The work addresses the interesting scientific question related to the possible activation of normal faults (hidden or not) eastward of the well-known Late Quaternary active extensional belt. The multidisciplinary methodology applied presents interesting potentiality to address the scientific problem in a sector (easterly of the Apenninic topographic high) where other ‘subtle’ evidence of active tectonics has been provided in the literature (e.g., Ciaccio et al., 2005, doi:10.1016/j.tecto.2005.05.027; Valoroso et al., 2017, doi.org/10.1002/2017JB014607).
Nevertheless, in reading the manuscript, I had regrettably to raise major concerns which I summarize mainly in a lack of robust data in supporting the Authors’ interpretations and conclusions. This aspect combines with a quite surficial dissertation of the scientific problems (relevant to the paper’s topic) that are generically introduced and not adequately presented and investigated.
Technical comments mainly relate to Figures which are not exhaustive and helpful to point out the evidence of fault activity in the Late Quaternary. The language is not fluent and adequate for publication standards.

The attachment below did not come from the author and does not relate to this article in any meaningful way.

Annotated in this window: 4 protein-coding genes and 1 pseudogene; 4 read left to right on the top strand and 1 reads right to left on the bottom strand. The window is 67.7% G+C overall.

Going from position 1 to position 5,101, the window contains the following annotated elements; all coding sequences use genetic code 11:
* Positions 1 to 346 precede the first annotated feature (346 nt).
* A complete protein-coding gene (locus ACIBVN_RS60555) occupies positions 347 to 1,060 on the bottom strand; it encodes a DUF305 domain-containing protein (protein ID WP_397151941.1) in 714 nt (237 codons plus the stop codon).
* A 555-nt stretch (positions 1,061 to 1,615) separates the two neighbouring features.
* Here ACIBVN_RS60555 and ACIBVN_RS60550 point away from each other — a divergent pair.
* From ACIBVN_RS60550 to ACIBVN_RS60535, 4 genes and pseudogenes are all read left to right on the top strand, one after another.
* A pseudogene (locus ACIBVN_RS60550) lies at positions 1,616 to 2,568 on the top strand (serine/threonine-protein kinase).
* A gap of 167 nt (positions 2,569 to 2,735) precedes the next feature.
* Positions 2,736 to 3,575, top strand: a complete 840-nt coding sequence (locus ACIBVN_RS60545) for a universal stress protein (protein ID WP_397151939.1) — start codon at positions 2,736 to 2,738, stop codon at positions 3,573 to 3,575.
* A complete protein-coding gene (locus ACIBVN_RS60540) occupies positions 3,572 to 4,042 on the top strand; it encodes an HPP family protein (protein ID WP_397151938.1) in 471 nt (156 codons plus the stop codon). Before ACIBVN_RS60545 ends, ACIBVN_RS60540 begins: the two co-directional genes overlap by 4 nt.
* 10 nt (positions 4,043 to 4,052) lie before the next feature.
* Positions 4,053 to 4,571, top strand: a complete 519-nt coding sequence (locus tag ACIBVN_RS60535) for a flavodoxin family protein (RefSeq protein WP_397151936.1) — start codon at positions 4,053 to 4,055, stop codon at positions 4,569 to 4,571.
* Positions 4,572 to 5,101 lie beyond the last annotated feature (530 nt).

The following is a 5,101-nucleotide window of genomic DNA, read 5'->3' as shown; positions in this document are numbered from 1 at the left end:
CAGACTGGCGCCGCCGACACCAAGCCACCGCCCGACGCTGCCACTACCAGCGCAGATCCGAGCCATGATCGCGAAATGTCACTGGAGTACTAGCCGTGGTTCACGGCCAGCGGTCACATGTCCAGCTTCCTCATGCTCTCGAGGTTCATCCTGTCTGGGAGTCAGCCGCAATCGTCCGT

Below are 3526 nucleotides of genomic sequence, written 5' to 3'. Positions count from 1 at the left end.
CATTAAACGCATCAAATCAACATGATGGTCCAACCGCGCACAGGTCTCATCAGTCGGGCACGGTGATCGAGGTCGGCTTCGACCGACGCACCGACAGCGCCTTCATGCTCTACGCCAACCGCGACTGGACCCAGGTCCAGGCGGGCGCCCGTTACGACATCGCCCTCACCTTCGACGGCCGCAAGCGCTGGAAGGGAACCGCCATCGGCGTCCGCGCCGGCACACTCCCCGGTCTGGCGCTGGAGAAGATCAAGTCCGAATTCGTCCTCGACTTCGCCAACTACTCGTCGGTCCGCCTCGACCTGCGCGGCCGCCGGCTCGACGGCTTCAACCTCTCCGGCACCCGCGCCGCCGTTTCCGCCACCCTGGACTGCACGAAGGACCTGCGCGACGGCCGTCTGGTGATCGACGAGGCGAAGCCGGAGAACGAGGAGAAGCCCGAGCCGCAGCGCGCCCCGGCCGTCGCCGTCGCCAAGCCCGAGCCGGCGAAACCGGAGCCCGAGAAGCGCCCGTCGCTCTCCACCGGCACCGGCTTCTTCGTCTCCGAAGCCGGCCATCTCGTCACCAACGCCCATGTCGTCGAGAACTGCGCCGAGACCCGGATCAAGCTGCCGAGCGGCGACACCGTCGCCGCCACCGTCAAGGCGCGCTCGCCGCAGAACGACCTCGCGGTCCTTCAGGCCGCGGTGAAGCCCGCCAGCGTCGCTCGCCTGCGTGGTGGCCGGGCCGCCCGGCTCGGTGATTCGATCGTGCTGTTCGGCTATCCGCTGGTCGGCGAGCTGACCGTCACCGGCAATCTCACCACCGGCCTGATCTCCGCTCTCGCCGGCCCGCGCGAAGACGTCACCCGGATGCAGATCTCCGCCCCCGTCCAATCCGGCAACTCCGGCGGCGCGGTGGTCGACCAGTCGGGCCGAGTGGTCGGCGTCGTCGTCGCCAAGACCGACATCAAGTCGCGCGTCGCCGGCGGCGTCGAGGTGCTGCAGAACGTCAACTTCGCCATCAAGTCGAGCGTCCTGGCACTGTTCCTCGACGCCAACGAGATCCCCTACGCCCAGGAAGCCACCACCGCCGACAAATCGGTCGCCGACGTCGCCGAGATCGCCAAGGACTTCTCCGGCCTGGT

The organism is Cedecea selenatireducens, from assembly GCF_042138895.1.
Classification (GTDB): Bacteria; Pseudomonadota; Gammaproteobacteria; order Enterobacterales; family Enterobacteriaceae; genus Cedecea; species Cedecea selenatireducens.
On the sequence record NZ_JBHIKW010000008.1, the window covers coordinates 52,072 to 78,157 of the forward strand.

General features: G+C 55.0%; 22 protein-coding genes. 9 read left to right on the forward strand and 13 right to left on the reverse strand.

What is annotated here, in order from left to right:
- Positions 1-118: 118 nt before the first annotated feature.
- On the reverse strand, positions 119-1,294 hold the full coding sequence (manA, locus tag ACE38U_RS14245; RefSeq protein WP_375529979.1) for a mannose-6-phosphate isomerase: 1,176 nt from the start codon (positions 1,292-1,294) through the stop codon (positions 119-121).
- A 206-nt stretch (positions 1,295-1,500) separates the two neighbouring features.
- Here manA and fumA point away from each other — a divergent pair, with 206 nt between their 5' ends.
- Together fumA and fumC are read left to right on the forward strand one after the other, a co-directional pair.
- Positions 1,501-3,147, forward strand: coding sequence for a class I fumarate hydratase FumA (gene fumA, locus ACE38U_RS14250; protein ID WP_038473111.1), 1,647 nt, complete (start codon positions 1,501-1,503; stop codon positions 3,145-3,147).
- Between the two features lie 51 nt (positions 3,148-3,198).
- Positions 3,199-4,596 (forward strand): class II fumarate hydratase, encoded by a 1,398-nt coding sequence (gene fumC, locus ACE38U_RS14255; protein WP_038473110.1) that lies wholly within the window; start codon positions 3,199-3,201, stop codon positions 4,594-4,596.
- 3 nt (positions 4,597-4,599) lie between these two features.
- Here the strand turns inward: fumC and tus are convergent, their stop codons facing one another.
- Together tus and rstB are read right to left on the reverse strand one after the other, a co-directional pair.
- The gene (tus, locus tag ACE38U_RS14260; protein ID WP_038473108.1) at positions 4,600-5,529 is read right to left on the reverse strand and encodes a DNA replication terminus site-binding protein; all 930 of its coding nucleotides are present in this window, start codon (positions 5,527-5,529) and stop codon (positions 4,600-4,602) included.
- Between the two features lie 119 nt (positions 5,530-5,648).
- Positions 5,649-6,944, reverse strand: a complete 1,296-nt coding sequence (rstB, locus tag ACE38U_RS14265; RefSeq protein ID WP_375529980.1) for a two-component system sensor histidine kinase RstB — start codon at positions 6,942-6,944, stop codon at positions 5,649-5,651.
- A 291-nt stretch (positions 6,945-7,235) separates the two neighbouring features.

For these reasons, and notwithstanding the scientific question addressed by the work would be within the scope of SE, the manuscript is not ready for publication in its present form. I thus recommend major revisions before re-submission.
In the following, I detailed more specific comments and suggestions the Author may want to consider for the revision process.
Most of these comments and minor (technical) ones are also annotated in the pdf I have enclosed for this discussion.
We thank a lot this anonymous reviewer, because his/her work is very detailed and could give us the opportunity to improve our work. He/she highlighted quite well the weaknesses of our paper. However, we could reply that this attempt of find the traces of an historical earthquake in this setting is based on some evidences not always very clear because erased and hidden by the time.